- Be Friends First
- Communicate as much as possible about the silly and hard parts of life
What have you learned about marriage after being married?
I’m excited to learn what being married will teach me. My partner and I have talked about our future and what it may hold. I know we have to learn from our experiences, and our experiences will be different but help from our friends and family will be a good start. I am confident that with these five tips, my partner and I can have a long-lasting marriage. We know that a relationship is work and believe me, we have put in plenty of work.
Sometimes it is easy to forget that a relationship isn’t love 24/7, we get surprised by the dark and sad times, and it takes time to get back to us. Especially when a disagreement comes out of nowhere. “Learn to facilitate the type of marriage you want”, instead of relying on what others say marriage is supposed to be. If you want a marriage that is a genuine partnership where everything is shared, make sure you do your part to see that vision through.
1. Marriage can be easy with the right person
2. Do not take disagreements to heart
3. Marriage is like a second job, it requires work but if you love what you do it won’t feel like it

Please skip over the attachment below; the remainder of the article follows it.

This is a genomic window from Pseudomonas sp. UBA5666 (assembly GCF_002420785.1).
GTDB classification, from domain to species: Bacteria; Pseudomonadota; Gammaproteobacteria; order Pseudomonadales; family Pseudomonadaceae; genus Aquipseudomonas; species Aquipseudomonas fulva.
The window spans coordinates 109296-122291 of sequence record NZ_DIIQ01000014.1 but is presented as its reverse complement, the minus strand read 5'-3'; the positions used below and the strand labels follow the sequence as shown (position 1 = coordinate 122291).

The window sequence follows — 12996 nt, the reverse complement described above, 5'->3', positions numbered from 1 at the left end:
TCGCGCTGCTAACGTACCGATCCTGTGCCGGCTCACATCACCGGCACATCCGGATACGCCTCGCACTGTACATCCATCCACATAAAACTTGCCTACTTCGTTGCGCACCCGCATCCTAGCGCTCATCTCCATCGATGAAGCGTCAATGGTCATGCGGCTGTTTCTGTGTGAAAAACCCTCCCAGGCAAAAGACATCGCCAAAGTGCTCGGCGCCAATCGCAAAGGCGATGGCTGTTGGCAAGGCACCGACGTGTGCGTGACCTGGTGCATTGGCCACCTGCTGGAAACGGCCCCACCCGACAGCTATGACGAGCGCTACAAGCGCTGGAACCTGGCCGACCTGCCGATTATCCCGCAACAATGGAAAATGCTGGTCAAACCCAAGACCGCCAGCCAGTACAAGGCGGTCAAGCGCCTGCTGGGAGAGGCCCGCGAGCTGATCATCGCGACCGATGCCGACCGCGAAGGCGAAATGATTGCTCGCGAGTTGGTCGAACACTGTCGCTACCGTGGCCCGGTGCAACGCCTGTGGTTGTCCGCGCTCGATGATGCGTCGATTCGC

4. Marriage isn’t all roses, it’s dark, it’s sad, it’s love and it’s light
5. Create the marriage you want
In your marriage, what have you learned to do for dealing with disagreements?
Disagreement can be tough for a relationship. Early on in the relationship, it is tested through the arguing phase. Now if you have made it through that phase, minor disagreements will be no problem. However, if you made it all the way to marriage without hitting that point of arguing every day, it can be quite difficult to manage. Learning to talk through each disagreement and how to understand your partner’s language is key. It’s okay to be angered or bothered by the way someone handled a situation because you would’ve handled it differently.
Understand things from their perspective, not just if you were in their shoes. If you genuinely don’t understand why they acted the way they did just ask, most of the time the way they thought about the situation logically flows together. “Break down the disagreement” sometimes we have to talk about what started the argument and why we each feel so strongly about our sides. Put your pride and ego aside, once you realize that it’s Us against the problem, not Us against each other it makes it easier to understand your partner’s intentions. Accept that your partner never intends to hurt your feelings but sometimes what we need is the ugly truth in order to fix the problem.
1. Pray for each other and with each other
2. Don’t put a band-aid on it.
3. Find a way to compromise
4 . Break down disagreements
5. Pick your battles
6. Maintain compassion and empathy